What was your experience at last year’s event?
Last year’s event was a great way to learn about the latest trends and issues in various regions of the world. Among a number of other outstanding topics, I attended a talk from a Managing Director at Nielsen on selling to consumers in Africa and heard the Minister of Foreign Affairs for Chile speak about foreign policy in business development. Over 450 students and professionals attended from around the world – it was such an exciting day! As a member of the planning committee, I also had the opportunity to attend dinner with several of the speakers the evening before and spoke with them in a much more intimate environment about doing business in emerging markets. As someone involved in planning the event, it was personally fulfilling to see all of our efforts come to fruition and receive so much positive feedback from attendees.

What can attendees expect from this year’s conference?
The conference this year will build on last year’s success by bringing in a number internationally-renowned speakers. We have confirmed several speakers, including the CEO of Condé Nast in Mexico and Latin America, a former first lady of Mexico, and the President of an energy firm in Africa. We are planning a CEO-panel which includes current and past CEOs of important firms. This year’s tracks focus on critical issues that matter to business leaders in each region, ranging from Investing to Sales & Marketing to Government-Business relations. In addition to building your knowledge and network in emerging markets business, the conference will give you a sense of how you might use a Booth MBA to launch your own career in this field.

How does the conference show some of the unique features about the Booth academic/networking experience?
The conference provides a unique opportunity for students to network among current students at other MBA programs, with top professors at Booth involved in emerging markets research, and professionals working in or with emerging markets. The Summit showcases Booth’s entrepreneurial drive as it is completely run by students and powered by the vast reach of Booth’s alumni network. In planning the EMS this year, Booth’s alumni network has been an incredible resource to help us to tap into executives working in emerging markets. For incoming students, I have heard from current first year students that the EMS was one of the key factors which led them to choose Booth, as the EMS really differentiates and confirms Booth’s foresight in frontier markets.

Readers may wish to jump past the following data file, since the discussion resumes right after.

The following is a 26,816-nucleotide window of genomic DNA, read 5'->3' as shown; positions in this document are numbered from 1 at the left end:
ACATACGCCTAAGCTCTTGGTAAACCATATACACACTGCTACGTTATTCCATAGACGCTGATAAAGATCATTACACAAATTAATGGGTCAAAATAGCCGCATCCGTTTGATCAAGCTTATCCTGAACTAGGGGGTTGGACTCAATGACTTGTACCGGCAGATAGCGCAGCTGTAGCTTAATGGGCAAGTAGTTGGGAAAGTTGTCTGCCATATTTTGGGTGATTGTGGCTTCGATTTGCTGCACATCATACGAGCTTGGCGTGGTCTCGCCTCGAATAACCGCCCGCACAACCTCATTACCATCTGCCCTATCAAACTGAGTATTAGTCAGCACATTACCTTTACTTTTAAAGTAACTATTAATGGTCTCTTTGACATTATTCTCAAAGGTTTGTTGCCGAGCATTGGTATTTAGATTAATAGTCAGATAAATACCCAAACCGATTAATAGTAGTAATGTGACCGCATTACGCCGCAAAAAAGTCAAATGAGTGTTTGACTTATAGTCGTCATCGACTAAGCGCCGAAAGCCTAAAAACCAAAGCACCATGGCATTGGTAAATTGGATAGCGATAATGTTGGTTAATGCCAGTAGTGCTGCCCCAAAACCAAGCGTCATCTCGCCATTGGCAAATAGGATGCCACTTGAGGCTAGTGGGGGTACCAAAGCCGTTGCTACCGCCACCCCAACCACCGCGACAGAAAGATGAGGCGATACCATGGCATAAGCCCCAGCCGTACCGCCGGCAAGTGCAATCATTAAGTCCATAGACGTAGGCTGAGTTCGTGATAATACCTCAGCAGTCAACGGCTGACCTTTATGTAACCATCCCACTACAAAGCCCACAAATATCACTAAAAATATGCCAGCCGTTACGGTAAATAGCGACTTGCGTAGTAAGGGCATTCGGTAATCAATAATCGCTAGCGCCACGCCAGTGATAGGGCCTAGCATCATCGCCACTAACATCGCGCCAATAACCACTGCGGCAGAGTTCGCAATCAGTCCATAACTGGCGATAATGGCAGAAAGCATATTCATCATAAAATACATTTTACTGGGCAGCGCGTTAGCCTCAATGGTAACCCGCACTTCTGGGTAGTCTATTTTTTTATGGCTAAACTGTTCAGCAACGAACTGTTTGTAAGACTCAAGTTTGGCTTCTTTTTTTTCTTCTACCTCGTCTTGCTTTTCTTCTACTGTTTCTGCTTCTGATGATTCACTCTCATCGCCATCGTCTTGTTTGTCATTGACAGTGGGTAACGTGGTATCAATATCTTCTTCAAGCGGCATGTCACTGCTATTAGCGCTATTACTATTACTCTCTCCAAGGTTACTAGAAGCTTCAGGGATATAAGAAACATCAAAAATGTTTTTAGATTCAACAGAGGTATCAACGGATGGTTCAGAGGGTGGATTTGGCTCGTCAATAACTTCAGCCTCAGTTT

Any advice for applicants looking for careers in Emerging Markets?
Attend the 2014 Emerging Markets Summit to learn about hot topics in emerging markets and network with professionals from start-ups to large multi-nationals!  Also, definitely come visit campus and talk to any of the students involved with the EMS or any of the emerging markets-oriented student groups to hear about how their Booth MBAs have positioned them for great careers in their areas of focus.  We have a great community here that is eager to give back in the form of knowledge and advice, so ask away!  Visit the EMS webpage for more information, and I hope to see you there on April 14!

Saturday, February 15, 2014

A Day-In-The-Life: Investment Banking Interview Edition

First-year Jason Arican recently (and successfully) wrapped up recruiting for an investment banking summer internship.  One of the great strengths of Booth is the number of investment banks which recruit on campus for summer internships and full-time positions all over the US and the world.  This gives Booth students incredible access to firms and a one-stop-shop for internships, with the ability to interview at a number of firms all in one place over the course of a week in January.  Jason shares what the interview experience was like in one of his busier days, and reflects on the great preparation he got from his classmates, the Investment Banking Group, Career Services, and coursework at Booth.  For more on Jason's investment banking recruiting experience, check out his post on his Bank Week recruiting trek to NYC last quarter.
--Matt Richman

4:35 am: Unlike during Bank Week, I will not be hitting the snooze button today. Today is the first day of on-campus recruiting and, as much as I want to, there is no way I can go back to sleep.

4:50 am: I'm out of bed, so that's a solid start. Except now I am I just pacing back and forth across my living room, asking myself the same interview questions out loud and practicing my anticipated answers. I try to outsmart myself by asking a slightly different question, or challenging an answer with a tough follow-up. I pause and laugh at the thought of the proverbial fly on the wall observing a man who has seemingly been driven to madness.